Jared Lee Loughner sought help getting a job several times last year at a Pima County employment center, but the last visit turned into a familiar fiasco: Loughner was ejected as he protested his constitutional rights.
Loughner’s job history is coming under increasing scrutiny as investigators try to figure out how Loughner could afford a $550 gun plus hundreds of dollars in ammunition and magazines.
On Sept. 29, Loughner made the last of at least four visits to the Pima County OneStop center at 340 North Commerce Park Loop, just west of downtown. He came in carrying a video camera and recorded the staff in the office, according to an account written by a co-director of the center and obtained through a public-records request.
“He had a video camera with him and was taking pictures in the building,” Mary Brodesky wrote to her supervisors. “Front desk staff asked him to turn off camera and he refused. When job developer went up front to greet him he was using the camera. Job developer asked him to turn it off and Mr. Loughner refused.”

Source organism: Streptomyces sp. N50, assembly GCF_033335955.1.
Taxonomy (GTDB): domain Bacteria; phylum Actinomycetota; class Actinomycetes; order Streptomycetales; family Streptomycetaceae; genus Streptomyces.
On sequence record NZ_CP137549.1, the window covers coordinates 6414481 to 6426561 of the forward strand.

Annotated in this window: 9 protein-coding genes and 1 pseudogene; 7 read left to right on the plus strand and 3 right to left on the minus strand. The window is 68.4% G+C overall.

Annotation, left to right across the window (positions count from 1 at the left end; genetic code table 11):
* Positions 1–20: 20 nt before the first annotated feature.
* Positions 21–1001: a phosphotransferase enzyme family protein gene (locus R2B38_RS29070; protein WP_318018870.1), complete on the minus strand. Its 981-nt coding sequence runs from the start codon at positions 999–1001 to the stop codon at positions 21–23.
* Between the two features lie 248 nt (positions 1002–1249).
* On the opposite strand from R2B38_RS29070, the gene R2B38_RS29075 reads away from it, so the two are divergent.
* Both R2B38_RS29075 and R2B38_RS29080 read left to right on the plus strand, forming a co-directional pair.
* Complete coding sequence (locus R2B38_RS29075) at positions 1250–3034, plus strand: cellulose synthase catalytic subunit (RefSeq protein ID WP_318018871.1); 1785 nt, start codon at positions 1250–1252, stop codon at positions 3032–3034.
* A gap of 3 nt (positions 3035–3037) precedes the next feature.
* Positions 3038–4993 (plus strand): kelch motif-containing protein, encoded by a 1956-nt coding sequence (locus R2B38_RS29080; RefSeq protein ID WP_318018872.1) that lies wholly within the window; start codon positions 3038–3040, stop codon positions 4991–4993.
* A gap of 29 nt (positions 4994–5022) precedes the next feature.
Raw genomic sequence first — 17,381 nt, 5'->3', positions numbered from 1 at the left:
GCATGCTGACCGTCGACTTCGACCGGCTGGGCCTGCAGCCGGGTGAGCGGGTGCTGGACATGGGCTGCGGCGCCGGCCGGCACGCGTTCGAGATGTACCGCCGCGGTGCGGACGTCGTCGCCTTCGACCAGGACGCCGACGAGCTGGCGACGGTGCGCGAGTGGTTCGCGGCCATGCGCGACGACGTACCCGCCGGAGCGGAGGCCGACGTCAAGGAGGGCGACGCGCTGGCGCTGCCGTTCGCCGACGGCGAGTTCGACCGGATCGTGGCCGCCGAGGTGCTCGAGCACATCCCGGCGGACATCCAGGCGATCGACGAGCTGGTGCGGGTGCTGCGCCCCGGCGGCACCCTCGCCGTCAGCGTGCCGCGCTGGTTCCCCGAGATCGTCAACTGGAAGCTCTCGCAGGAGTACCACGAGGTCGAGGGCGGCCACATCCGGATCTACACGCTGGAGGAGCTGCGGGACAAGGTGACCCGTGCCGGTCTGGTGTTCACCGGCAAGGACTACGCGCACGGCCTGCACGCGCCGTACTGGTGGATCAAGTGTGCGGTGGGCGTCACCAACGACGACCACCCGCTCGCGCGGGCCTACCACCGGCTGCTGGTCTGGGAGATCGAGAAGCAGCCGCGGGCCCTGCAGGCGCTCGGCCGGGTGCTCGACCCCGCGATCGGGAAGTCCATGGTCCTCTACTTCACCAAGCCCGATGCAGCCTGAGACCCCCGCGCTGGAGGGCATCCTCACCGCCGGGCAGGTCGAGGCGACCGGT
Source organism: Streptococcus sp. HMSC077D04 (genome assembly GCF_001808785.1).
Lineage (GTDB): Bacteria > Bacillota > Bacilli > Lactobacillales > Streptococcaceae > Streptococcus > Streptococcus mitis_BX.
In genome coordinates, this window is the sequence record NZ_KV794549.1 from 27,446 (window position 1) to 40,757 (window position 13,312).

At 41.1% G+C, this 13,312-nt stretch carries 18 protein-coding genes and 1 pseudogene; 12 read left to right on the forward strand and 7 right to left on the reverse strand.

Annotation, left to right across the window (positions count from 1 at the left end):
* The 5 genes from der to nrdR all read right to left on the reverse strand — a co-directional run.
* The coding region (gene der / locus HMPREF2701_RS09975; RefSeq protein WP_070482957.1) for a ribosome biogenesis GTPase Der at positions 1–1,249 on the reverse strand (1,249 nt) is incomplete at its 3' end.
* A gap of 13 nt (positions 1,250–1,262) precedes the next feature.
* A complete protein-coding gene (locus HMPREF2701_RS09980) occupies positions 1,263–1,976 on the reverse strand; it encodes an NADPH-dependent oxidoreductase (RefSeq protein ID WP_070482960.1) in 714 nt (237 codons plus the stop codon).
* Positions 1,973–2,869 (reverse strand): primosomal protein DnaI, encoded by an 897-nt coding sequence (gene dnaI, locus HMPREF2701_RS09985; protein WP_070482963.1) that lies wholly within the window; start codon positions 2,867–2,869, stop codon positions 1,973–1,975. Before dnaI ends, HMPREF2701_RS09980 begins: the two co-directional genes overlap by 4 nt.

When Brodesky was called out, she wrote, “I said the staff person had not given him permission to use camera and he had to stop using it. He put camera in his pocket but it was still on and recording. I asked him to turn it off. He refused.”
“He pulled a crumpled copy of the Constitution out of his pocket and waved it at me saying it was his right. I attempted to calm him down but eventually had to ask him to leave the building, which he did.”
That was just the first of two times Loughner was ejected that day due to disruptive behavior involving his interpretation of the constitution. That evening two Pima Community College police officers delivered a letter to the home Loughner shared with his parents, informing him he was being suspended from the college.
Loughner had been kicked out of classes for his disruptive behavior and had been contacted by the campus police five times in the previous seven months, but the last straw was a YouTube video he made at the college’s Northwest campus that college police officers discovered that day, a college press release said.
“In the video, he claims that the College is illegal according to the U.S. Constitution, and makes other claims,” the college release said.